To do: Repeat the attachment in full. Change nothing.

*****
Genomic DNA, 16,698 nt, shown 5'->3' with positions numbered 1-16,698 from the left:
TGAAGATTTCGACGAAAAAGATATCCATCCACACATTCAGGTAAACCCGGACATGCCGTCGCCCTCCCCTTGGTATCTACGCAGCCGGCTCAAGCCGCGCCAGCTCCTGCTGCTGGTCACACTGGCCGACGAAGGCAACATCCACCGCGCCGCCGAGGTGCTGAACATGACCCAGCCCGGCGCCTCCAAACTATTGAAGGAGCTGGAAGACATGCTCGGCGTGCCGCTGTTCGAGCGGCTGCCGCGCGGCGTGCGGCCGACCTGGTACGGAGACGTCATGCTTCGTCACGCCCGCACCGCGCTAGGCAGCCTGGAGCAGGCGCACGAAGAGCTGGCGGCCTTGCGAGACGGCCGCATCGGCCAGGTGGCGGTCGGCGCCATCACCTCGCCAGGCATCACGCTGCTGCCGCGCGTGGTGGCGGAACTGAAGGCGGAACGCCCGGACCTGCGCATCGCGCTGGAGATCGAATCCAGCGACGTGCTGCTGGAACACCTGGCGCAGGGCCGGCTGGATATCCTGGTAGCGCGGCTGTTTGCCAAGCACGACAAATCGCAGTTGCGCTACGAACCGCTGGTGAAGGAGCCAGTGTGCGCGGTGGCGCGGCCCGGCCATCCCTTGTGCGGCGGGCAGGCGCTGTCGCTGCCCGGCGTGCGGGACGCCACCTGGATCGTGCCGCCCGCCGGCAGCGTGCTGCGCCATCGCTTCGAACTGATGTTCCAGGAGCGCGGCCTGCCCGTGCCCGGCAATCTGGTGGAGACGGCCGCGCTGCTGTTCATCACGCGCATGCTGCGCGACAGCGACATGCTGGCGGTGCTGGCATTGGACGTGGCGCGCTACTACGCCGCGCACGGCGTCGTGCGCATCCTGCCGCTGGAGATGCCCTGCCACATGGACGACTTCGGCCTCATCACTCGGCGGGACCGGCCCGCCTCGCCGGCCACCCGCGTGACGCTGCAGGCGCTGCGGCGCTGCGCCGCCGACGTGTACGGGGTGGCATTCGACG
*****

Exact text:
Genomic DNA, 16,698 nt, shown 5'->3' with positions numbered 1-16,698 from the left:
TGAAGATTTCGACGAAAAAGATATCCATCCACACATTCAGGTAAACCCGGACATGCCGTCGCCCTCCCCTTGGTATCTACGCAGCCGGCTCAAGCCGCGCCAGCTCCTGCTGCTGGTCACACTGGCCGACGAAGGCAACATCCACCGCGCCGCCGAGGTGCTGAACATGACCCAGCCCGGCGCCTCCAAACTATTGAAGGAGCTGGAAGACATGCTCGGCGTGCCGCTGTTCGAGCGGCTGCCGCGCGGCGTGCGGCCGACCTGGTACGGAGACGTCATGCTTCGTCACGCCCGCACCGCGCTAGGCAGCCTGGAGCAGGCGCACGAAGAGCTGGCGGCCTTGCGAGACGGCCGCATCGGCCAGGTGGCGGTCGGCGCCATCACCTCGCCAGGCATCACGCTGCTGCCGCGCGTGGTGGCGGAACTGAAGGCGGAACGCCCGGACCTGCGCATCGCGCTGGAGATCGAATCCAGCGACGTGCTGCTGGAACACCTGGCGCAGGGCCGGCTGGATATCCTGGTAGCGCGGCTGTTTGCCAAGCACGACAAATCGCAGTTGCGCTACGAACCGCTGGTGAAGGAGCCAGTGTGCGCGGTGGCGCGGCCCGGCCATCCCTTGTGCGGCGGGCAGGCGCTGTCGCTGCCCGGCGTGCGGGACGCCACCTGGATCGTGCCGCCCGCCGGCAGCGTGCTGCGCCATCGCTTCGAACTGATGTTCCAGGAGCGCGGCCTGCCCGTGCCCGGCAATCTGGTGGAGACGGCCGCGCTGCTGTTCATCACGCGCATGCTGCGCGACAGCGACATGCTGGCGGTGCTGGCATTGGACGTGGCGCGCTACTACGCCGCGCACGGCGTCGTGCGCATCCTGCCGCTGGAGATGCCCTGCCACATGGACGACTTCGGCCTCATCACTCGGCGGGACCGGCCCGCCTCGCCGGCCACCCGCGTGACGCTGCAGGCGCTGCGGCGCTGCGCCGCCGACGTGTACGGGGTGGCATTCGACG